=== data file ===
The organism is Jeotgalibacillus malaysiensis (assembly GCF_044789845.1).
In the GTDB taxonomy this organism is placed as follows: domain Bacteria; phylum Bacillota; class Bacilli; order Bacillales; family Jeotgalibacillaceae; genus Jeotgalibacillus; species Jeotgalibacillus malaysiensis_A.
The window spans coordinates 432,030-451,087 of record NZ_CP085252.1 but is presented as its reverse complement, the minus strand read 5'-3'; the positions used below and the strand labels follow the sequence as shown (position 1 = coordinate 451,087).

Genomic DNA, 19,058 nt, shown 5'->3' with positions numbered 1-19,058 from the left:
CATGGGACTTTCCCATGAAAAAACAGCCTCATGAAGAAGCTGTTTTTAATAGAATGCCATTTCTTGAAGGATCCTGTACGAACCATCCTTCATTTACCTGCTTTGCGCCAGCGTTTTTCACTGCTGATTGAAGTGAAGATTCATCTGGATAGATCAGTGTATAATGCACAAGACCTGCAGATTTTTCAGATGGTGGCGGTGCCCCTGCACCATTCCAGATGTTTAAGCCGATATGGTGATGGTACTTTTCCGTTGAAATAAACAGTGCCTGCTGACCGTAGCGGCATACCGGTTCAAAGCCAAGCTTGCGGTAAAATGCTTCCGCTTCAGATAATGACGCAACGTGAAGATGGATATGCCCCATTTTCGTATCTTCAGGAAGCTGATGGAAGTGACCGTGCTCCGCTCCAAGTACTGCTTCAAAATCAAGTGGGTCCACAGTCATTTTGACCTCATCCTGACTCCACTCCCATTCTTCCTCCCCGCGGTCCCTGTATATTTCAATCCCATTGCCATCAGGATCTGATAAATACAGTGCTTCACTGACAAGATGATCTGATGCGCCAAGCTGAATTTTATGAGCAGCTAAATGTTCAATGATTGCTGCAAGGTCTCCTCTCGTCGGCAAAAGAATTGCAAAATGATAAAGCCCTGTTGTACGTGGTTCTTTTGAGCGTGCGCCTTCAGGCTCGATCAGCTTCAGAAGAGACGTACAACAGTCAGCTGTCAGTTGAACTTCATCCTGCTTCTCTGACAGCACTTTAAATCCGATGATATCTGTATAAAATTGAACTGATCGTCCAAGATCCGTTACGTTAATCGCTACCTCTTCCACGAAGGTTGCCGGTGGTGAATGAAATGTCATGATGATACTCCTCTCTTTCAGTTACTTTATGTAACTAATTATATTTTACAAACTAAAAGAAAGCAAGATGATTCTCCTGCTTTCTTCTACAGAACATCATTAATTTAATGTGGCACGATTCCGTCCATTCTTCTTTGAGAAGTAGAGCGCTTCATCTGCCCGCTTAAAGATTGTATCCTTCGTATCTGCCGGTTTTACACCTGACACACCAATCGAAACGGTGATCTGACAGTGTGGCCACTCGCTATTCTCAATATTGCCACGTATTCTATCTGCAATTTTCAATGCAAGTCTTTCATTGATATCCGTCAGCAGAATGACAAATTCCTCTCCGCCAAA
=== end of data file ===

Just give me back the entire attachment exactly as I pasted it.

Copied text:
The organism is Jeotgalibacillus malaysiensis (assembly GCF_044789845.1).
In the GTDB taxonomy this organism is placed as follows: domain Bacteria; phylum Bacillota; class Bacilli; order Bacillales; family Jeotgalibacillaceae; genus Jeotgalibacillus; species Jeotgalibacillus malaysiensis_A.
The window spans coordinates 432,030-451,087 of record NZ_CP085252.1 but is presented as its reverse complement, the minus strand read 5'-3'; the positions used below and the strand labels follow the sequence as shown (position 1 = coordinate 451,087).

Genomic DNA, 19,058 nt, shown 5'->3' with positions numbered 1-19,058 from the left:
CATGGGACTTTCCCATGAAAAAACAGCCTCATGAAGAAGCTGTTTTTAATAGAATGCCATTTCTTGAAGGATCCTGTACGAACCATCCTTCATTTACCTGCTTTGCGCCAGCGTTTTTCACTGCTGATTGAAGTGAAGATTCATCTGGATAGATCAGTGTATAATGCACAAGACCTGCAGATTTTTCAGATGGTGGCGGTGCCCCTGCACCATTCCAGATGTTTAAGCCGATATGGTGATGGTACTTTTCCGTTGAAATAAACAGTGCCTGCTGACCGTAGCGGCATACCGGTTCAAAGCCAAGCTTGCGGTAAAATGCTTCCGCTTCAGATAATGACGCAACGTGAAGATGGATATGCCCCATTTTCGTATCTTCAGGAAGCTGATGGAAGTGACCGTGCTCCGCTCCAAGTACTGCTTCAAAATCAAGTGGGTCCACAGTCATTTTGACCTCATCCTGACTCCACTCCCATTCTTCCTCCCCGCGGTCCCTGTATATTTCAATCCCATTGCCATCAGGATCTGATAAATACAGTGCTTCACTGACAAGATGATCTGATGCGCCAAGCTGAATTTTATGAGCAGCTAAATGTTCAATGATTGCTGCAAGGTCTCCTCTCGTCGGCAAAAGAATTGCAAAATGATAAAGCCCTGTTGTACGTGGTTCTTTTGAGCGTGCGCCTTCAGGCTCGATCAGCTTCAGAAGAGACGTACAACAGTCAGCTGTCAGTTGAACTTCATCCTGCTTCTCTGACAGCACTTTAAATCCGATGATATCTGTATAAAATTGAACTGATCGTCCAAGATCCGTTACGTTAATCGCTACCTCTTCCACGAAGGTTGCCGGTGGTGAATGAAATGTCATGATGATACTCCTCTCTTTCAGTTACTTTATGTAACTAATTATATTTTACAAACTAAAAGAAAGCAAGATGATTCTCCTGCTTTCTTCTACAGAACATCATTAATTTAATGTGGCACGATTCCGTCCATTCTTCTTTGAGAAGTAGAGCGCTTCATCTGCCCGCTTAAAGATTGTATCCTTCGTATCTGCCGGTTTTACACCTGACACACCAATCGAAACGGTGATCTGACAGTGTGGCCACTCGCTATTCTCAATATTGCCACGTATTCTATCTGCAATTTTCAATGCAAGTCTTTCATTGATATCCGTCAGCAGAATGACAAATTCCTCTCCGCCAAA